Female ticks produce over 3000 nymphs that are amongst the most infectious type of tick, and almost impossible to see.
Imagine taking a jar of pepper and throwing it up in the air on a windy day. Think about that when you are outside anywhere during this autumn and the wind picks up.
Make sure you wear a cap or hat outside as your scalp is the most obvious place that a nymph can hide. You will not feel it running your fingers over your scalp and you will not feel the tick attach. Tick saliva has a numbing agent that prevents you from feeling their bite when they latch on.
Many people picture an adult tick full of blood and never consider that these small nymphs are still extremely small even after they have filled up with blood. The most careful body check will fail to reveal these tiny and dangerous nymphs if they are hiding on a head of hair.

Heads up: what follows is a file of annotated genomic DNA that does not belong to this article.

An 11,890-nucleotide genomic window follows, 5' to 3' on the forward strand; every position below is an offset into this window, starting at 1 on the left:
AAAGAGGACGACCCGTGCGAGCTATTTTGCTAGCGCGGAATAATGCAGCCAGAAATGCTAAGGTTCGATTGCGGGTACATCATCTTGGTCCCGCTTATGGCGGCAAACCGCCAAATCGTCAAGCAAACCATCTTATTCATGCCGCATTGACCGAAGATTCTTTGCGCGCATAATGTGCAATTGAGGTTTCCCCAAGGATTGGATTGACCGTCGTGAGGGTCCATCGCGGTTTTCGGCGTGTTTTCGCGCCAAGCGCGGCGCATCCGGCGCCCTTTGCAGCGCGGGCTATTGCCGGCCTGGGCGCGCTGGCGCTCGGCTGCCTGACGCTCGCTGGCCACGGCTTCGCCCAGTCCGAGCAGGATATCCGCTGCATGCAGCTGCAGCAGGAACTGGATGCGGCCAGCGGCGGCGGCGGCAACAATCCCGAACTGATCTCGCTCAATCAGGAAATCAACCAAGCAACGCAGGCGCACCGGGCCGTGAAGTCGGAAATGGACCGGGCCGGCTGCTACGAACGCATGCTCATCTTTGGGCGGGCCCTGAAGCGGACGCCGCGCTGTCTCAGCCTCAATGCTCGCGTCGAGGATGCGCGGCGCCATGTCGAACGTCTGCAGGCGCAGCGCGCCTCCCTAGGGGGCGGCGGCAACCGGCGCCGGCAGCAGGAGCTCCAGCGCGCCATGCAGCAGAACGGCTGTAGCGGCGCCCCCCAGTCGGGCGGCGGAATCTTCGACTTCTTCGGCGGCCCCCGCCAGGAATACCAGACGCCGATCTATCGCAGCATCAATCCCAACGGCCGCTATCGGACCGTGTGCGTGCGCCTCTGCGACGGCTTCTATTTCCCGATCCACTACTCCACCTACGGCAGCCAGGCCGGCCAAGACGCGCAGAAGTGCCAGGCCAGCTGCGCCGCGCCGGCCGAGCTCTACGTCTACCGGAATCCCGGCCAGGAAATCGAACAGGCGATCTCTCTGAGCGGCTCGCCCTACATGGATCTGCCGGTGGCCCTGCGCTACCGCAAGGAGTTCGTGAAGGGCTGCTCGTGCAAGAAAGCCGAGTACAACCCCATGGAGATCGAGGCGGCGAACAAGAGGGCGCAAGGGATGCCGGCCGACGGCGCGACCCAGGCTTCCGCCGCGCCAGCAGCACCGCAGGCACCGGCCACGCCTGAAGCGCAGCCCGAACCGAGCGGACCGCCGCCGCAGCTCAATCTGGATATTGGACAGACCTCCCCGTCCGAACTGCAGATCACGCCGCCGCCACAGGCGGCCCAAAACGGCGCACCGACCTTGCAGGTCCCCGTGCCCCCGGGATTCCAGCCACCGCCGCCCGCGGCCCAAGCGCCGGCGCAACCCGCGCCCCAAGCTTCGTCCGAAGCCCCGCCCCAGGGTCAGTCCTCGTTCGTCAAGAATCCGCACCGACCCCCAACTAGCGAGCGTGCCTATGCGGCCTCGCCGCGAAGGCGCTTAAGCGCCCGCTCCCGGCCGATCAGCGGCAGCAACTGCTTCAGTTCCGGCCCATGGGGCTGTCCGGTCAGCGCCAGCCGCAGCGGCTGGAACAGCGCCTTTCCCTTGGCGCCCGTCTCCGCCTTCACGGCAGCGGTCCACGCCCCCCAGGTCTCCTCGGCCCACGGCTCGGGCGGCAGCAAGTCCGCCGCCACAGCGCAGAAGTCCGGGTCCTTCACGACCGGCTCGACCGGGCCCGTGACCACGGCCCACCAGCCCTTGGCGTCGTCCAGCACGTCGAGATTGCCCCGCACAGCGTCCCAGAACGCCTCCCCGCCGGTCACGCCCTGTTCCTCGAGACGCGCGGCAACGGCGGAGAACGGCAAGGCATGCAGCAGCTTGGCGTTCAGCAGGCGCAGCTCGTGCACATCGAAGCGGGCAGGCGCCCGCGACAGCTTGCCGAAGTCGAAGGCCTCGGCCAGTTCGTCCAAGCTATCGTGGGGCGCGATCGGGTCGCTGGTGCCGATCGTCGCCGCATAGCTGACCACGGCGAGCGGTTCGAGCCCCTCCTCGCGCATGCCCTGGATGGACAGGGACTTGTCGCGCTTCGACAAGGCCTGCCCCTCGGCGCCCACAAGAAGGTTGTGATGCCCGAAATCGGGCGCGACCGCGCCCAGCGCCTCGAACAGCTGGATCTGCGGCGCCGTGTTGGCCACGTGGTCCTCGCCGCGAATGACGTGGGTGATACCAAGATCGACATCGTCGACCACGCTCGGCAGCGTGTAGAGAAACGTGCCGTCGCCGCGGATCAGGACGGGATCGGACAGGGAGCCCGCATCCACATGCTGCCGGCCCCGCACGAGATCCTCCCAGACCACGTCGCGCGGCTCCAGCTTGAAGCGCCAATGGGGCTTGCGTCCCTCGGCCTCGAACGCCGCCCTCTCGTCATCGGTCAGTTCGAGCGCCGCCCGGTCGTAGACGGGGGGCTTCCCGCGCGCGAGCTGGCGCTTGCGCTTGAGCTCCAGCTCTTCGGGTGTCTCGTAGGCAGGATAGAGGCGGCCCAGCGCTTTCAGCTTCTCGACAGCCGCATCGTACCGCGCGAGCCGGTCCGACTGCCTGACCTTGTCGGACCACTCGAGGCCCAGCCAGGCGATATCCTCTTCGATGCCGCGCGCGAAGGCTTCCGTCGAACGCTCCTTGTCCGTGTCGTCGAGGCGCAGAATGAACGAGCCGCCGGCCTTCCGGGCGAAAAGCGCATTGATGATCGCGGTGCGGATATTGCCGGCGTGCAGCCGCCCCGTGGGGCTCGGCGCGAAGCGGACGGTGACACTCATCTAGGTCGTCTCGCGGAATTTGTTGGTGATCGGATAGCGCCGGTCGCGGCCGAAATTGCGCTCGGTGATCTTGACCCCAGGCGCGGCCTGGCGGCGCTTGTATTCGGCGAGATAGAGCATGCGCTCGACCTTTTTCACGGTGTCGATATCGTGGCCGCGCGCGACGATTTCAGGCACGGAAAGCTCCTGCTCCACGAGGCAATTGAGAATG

So be careful this autumn and use lots of bug spray on your hair, behind your ears and on the hat you wear to protect yourself. Use it all over any exposed skin as well but at least you will be able to see a tick on your ankle or neck.
This is many times more important for young children who may want to crawl through shrubs or roll in piles of leaves. Those games of old where it was safe to rake a huge pile of leaves, and take turns jumping in it are no longer safe, and the potential results are the farthest thing from fun.